[SOLVED] Can I prevent rust on hinges using WD-40?

Myronazz

Commendable
Sep 5, 2016
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Hello,

So... Basically, I found a laptop in the basement that was sitting there for about four years. The basement wasn't the best environment as there was high humidity and a lot of debree from some machinery and so because of that, the laptop suffered a lot but I'll spare you the unneeded details.

The biggest problem were the hinges, they rusted so bad they wouldn't move so I thought why not dip them in 6% acidic vinegar and sure enough, it worked. Rust is gone and hinges turn smoothly again but it seems the metal gained a weird black texture which doesn't affect how the hinges turn, so I guess it's fine...?

Well, how can I prevent them from rusting again? Should I use WD-40 on them? Else what do you suggest?
 

britechguy

Prominent
Jul 2, 2019
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WD40 is a great thing for this, but, it will require frequent reapplications as it's prone to (and intended to, over time) evaporate.

I'd actually consider something like dielectric grease or electrically conductive grease (not that you need that feature here). Dielectric grease is available in small tubes at any auto parts store and you can find things like OX-Gard, or similar, online or at Lowes.

You might want to WD40 the hinges first, clean off all of the excess from the surface, then wait a day or so and apply a thin, and I do mean thin (probably with a cheap kids paint brush or a cotton swab) coat of dielectric grease. This should seal out water/humidity quite well for a very long time.
 

Kirill Steshin

Honorable
May 17, 2014
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As long as you won't spray on PCB board or any contacts (during maintenance or use) - you're good. Go for Gel Lubricant or Resistant Silicone Lubricant. Do not over-spray.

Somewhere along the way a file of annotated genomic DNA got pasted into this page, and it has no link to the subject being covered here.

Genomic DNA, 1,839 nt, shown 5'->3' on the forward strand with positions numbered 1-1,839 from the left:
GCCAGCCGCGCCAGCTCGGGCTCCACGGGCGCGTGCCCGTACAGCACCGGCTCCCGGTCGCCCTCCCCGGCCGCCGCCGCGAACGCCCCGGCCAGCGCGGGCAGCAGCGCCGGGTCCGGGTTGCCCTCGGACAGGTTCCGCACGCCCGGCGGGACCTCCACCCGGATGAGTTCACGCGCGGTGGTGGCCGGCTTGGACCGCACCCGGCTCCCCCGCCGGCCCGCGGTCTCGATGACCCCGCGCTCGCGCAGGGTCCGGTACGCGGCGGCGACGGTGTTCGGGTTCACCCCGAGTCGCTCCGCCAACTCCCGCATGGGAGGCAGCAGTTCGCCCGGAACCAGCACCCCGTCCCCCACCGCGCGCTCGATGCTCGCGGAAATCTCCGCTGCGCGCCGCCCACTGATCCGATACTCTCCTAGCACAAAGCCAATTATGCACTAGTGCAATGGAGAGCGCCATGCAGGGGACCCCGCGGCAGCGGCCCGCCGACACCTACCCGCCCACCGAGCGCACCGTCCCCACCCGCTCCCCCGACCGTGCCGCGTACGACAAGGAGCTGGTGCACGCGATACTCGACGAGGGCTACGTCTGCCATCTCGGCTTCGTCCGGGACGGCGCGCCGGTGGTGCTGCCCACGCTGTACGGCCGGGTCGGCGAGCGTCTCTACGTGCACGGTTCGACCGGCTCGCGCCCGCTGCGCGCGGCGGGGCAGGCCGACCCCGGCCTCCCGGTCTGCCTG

Myronazz

Commendable
Sep 5, 2016
205
3
1,695
3
WD40 is a great thing for this, but, it will require frequent reapplications as it's prone to (and intended to, over time) evaporate.

I'd actually consider something like dielectric grease or electrically conductive grease (not that you need that feature here). Dielectric grease is available in small tubes at any auto parts store and you can find things like OX-Gard, or similar, online or at Lowes.

You might want to WD40 the hinges first, clean off all of the excess from the surface, then wait a day or so and apply a thin, and I do mean thin (probably with a cheap kids paint brush or a cotton swab) coat of dielectric grease. This should seal out water/humidity quite well for a very long time.
Good point, taking the hinges out on that laptop is the biggest pain in the neck. I should use some more of a permanent solution. Thank you.
 

Myronazz

Commendable
Sep 5, 2016
205
3
1,695
3
WD40 is a great thing for this, but, it will require frequent reapplications as it's prone to (and intended to, over time) evaporate.

I'd actually consider something like dielectric grease or electrically conductive grease (not that you need that feature here). Dielectric grease is available in small tubes at any auto parts store and you can find things like OX-Gard, or similar, online or at Lowes.

You might want to WD40 the hinges first, clean off all of the excess from the surface, then wait a day or so and apply a thin, and I do mean thin (probably with a cheap kids paint brush or a cotton swab) coat of dielectric grease. This should seal out water/humidity quite well for a very long time.
Well... I couldn't actually find any dielectric grease. I went to a couple of stores and the only thing I found was lithium white grease. Guess finding grease in Greece isn't easy haha.

Should I use the one I found? Good enough or nah? The guy said it is intended to last a long time, unlike WD-40.
 

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